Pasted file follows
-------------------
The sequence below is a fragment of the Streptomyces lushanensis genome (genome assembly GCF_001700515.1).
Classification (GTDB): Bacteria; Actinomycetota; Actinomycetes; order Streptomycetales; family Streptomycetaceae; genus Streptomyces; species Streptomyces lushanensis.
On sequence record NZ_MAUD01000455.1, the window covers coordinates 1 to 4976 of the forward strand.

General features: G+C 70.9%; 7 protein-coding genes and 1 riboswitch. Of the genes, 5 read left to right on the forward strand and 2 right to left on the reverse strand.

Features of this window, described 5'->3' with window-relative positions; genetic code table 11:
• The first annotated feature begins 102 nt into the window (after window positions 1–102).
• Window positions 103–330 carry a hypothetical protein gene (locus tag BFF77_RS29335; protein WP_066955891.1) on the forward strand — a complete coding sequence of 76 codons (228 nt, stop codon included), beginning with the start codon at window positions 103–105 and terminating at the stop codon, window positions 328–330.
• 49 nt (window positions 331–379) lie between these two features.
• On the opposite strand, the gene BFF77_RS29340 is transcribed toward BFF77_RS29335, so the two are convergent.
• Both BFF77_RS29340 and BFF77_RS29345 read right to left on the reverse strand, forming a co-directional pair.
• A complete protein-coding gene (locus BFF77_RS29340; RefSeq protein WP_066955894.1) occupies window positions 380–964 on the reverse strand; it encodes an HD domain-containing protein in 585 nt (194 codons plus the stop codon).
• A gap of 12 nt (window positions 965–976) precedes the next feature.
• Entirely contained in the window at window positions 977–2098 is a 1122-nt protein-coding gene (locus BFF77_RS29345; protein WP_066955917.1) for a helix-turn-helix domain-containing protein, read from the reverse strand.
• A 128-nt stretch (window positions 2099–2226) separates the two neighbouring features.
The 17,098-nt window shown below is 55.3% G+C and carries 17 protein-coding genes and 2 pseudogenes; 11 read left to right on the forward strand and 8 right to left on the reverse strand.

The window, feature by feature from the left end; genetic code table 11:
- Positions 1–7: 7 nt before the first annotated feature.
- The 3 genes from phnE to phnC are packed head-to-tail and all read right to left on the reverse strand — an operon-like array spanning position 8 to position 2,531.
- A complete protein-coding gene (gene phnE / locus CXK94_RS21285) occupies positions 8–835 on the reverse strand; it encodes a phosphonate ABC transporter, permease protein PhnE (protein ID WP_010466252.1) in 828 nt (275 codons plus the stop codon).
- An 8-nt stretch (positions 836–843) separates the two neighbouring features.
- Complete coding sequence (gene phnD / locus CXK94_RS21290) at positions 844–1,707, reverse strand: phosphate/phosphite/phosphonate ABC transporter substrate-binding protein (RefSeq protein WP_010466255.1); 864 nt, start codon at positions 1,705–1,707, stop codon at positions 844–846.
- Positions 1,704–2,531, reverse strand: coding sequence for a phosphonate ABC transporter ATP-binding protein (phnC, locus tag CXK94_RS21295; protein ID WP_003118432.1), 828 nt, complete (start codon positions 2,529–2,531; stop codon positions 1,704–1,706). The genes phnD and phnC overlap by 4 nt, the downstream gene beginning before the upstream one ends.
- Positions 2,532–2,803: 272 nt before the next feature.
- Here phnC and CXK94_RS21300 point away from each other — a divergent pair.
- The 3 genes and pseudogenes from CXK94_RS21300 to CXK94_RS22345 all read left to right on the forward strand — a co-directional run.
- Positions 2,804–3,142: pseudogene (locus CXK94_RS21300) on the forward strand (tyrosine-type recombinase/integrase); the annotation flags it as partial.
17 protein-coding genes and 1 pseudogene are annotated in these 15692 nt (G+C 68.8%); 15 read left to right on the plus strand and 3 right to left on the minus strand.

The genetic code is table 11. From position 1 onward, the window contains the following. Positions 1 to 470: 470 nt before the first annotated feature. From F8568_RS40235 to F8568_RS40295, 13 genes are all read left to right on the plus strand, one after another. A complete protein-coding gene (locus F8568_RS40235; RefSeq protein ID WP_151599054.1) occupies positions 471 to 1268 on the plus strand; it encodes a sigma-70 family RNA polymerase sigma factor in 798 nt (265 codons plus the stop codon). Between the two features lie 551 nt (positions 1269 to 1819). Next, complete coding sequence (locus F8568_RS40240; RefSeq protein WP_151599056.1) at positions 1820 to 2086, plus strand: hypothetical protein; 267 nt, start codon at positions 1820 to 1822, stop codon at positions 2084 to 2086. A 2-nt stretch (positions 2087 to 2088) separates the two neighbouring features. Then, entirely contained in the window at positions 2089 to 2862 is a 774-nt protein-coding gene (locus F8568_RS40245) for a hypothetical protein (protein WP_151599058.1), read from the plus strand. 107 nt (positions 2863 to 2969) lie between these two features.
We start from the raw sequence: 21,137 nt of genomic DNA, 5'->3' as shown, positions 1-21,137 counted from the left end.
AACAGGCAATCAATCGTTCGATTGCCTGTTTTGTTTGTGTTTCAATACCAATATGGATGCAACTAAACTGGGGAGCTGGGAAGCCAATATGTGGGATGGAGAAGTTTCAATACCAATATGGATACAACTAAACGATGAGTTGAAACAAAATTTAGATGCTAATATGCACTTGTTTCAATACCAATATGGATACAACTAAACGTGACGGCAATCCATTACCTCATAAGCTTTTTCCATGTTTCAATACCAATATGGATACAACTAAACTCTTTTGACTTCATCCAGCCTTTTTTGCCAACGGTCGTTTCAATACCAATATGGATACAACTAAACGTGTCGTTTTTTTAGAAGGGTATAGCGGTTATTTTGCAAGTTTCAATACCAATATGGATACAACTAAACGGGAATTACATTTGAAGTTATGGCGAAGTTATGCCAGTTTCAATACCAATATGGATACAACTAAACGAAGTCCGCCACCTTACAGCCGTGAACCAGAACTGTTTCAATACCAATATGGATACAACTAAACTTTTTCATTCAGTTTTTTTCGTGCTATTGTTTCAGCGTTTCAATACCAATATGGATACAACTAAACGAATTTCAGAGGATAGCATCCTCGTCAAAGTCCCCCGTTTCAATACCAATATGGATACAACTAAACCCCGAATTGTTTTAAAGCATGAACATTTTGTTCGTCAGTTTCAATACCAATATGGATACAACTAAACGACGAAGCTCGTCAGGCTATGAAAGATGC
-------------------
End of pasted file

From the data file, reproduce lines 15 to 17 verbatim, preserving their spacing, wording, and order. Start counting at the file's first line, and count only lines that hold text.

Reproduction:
The 17,098-nt window shown below is 55.3% G+C and carries 17 protein-coding genes and 2 pseudogenes; 11 read left to right on the forward strand and 8 right to left on the reverse strand.

The window, feature by feature from the left end; genetic code table 11:
- Positions 1–7: 7 nt before the first annotated feature.